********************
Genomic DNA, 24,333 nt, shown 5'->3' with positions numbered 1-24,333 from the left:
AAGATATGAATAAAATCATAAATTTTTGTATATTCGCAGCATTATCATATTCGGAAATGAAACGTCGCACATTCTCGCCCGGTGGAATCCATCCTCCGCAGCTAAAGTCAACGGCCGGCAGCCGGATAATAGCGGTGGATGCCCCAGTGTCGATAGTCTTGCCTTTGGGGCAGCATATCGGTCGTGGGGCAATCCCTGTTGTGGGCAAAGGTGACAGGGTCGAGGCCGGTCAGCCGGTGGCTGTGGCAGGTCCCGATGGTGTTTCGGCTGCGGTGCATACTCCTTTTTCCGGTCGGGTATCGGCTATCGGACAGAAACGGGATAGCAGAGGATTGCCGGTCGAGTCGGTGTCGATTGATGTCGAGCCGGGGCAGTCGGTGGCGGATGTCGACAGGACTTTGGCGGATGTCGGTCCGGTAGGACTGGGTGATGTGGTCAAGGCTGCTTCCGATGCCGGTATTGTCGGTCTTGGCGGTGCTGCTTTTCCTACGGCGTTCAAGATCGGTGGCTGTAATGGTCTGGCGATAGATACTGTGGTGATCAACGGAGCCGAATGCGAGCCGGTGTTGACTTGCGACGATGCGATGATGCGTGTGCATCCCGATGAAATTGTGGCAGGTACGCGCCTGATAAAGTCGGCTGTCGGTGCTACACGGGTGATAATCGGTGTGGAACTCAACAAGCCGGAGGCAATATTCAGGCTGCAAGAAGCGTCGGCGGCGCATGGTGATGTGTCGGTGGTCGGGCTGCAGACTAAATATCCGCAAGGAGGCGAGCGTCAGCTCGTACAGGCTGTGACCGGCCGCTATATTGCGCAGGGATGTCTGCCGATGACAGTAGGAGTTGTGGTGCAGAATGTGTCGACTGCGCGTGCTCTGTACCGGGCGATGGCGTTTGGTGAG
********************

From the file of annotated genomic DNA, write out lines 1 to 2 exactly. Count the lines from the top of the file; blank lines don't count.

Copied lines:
Genomic DNA, 24,333 nt, shown 5'->3' with positions numbered 1-24,333 from the left:
AAGATATGAATAAAATCATAAATTTTTGTATATTCGCAGCATTATCATATTCGGAAATGAAACGTCGCACATTCTCGCCCGGTGGAATCCATCCTCCGCAGCTAAAGTCAACGGCCGGCAGCCGGATAATAGCGGTGGATGCCCCAGTGTCGATAGTCTTGCCTTTGGGGCAGCATATCGGTCGTGGGGCAATCCCTGTTGTGGGCAAAGGTGACAGGGTCGAGGCCGGTCAGCCGGTGGCTGTGGCAGGTCCCGATGGTGTTTCGGCTGCGGTGCATACTCCTTTTTCCGGTCGGGTATCGGCTATCGGACAGAAACGGGATAGCAGAGGATTGCCGGTCGAGTCGGTGTCGATTGATGTCGAGCCGGGGCAGTCGGTGGCGGATGTCGACAGGACTTTGGCGGATGTCGGTCCGGTAGGACTGGGTGATGTGGTCAAGGCTGCTTCCGATGCCGGTATTGTCGGTCTTGGCGGTGCTGCTTTTCCTACGGCGTTCAAGATCGGTGGCTGTAATGGTCTGGCGATAGATACTGTGGTGATCAACGGAGCCGAATGCGAGCCGGTGTTGACTTGCGACGATGCGATGATGCGTGTGCATCCCGATGAAATTGTGGCAGGTACGCGCCTGATAAAGTCGGCTGTCGGTGCTACACGGGTGATAATCGGTGTGGAACTCAACAAGCCGGAGGCAATATTCAGGCTGCAAGAAGCGTCGGCGGCGCATGGTGATGTGTCGGTGGTCGGGCTGCAGACTAAATATCCGCAAGGAGGCGAGCGTCAGCTCGTACAGGCTGTGACCGGCCGCTATATTGCGCAGGGATGTCTGCCGATGACAGTAGGAGTTGTGGTGCAGAATGTGTCGACTGCGCGTGCTCTGTACCGGGCGATGGCGTTTGGTGAG